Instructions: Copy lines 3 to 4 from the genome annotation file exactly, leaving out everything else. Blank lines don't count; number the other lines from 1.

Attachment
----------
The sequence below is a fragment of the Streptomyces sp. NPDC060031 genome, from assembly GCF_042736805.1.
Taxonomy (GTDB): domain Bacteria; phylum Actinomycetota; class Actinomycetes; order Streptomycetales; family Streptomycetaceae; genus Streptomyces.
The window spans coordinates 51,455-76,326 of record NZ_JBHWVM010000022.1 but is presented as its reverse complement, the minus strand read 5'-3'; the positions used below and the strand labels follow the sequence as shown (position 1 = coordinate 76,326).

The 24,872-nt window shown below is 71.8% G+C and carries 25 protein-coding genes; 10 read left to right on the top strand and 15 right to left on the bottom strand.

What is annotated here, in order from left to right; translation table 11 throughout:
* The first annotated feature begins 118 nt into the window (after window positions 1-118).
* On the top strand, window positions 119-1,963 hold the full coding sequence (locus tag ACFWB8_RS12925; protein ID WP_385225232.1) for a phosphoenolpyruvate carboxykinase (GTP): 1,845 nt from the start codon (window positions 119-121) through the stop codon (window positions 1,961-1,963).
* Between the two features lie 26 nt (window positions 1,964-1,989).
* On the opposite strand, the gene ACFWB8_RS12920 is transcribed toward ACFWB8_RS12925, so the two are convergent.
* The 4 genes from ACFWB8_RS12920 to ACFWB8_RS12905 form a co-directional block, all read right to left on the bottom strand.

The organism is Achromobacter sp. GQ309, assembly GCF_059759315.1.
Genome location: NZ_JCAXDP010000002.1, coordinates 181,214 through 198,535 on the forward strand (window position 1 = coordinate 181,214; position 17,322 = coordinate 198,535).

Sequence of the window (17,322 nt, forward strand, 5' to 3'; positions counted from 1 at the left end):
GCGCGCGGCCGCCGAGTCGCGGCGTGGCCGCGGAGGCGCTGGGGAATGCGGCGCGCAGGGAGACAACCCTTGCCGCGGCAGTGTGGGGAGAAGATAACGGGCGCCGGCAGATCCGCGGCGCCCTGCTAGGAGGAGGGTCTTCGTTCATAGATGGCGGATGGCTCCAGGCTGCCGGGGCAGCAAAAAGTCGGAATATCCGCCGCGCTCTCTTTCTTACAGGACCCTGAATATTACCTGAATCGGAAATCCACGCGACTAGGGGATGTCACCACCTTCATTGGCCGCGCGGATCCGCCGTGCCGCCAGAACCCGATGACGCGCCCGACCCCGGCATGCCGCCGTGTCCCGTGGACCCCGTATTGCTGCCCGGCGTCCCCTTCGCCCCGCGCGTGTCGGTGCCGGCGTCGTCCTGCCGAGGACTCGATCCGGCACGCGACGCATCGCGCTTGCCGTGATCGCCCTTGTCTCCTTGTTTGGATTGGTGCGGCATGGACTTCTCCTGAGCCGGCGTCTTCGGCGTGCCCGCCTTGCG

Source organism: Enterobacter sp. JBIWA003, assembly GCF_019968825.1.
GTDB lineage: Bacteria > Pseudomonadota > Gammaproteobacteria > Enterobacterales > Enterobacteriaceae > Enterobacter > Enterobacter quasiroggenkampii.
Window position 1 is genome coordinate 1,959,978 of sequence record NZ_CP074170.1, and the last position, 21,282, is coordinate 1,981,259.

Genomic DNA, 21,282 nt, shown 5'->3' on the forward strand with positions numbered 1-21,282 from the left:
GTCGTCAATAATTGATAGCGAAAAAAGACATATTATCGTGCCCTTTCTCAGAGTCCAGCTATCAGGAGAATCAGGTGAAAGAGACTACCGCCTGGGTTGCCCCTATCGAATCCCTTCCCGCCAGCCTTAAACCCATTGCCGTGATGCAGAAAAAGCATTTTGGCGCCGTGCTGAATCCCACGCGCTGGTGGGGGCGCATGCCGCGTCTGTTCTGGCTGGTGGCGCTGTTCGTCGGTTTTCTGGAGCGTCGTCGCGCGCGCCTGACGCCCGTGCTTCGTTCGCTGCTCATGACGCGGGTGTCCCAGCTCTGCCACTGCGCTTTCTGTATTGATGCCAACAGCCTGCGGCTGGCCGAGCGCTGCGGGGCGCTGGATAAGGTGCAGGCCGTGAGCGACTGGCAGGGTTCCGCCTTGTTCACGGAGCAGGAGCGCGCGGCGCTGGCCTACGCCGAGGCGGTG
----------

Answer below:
The window spans coordinates 51,455-76,326 of record NZ_JBHWVM010000022.1 but is presented as its reverse complement, the minus strand read 5'-3'; the positions used below and the strand labels follow the sequence as shown (position 1 = coordinate 76,326).

The 24,872-nt window shown below is 71.8% G+C and carries 25 protein-coding genes; 10 read left to right on the top strand and 15 right to left on the bottom strand.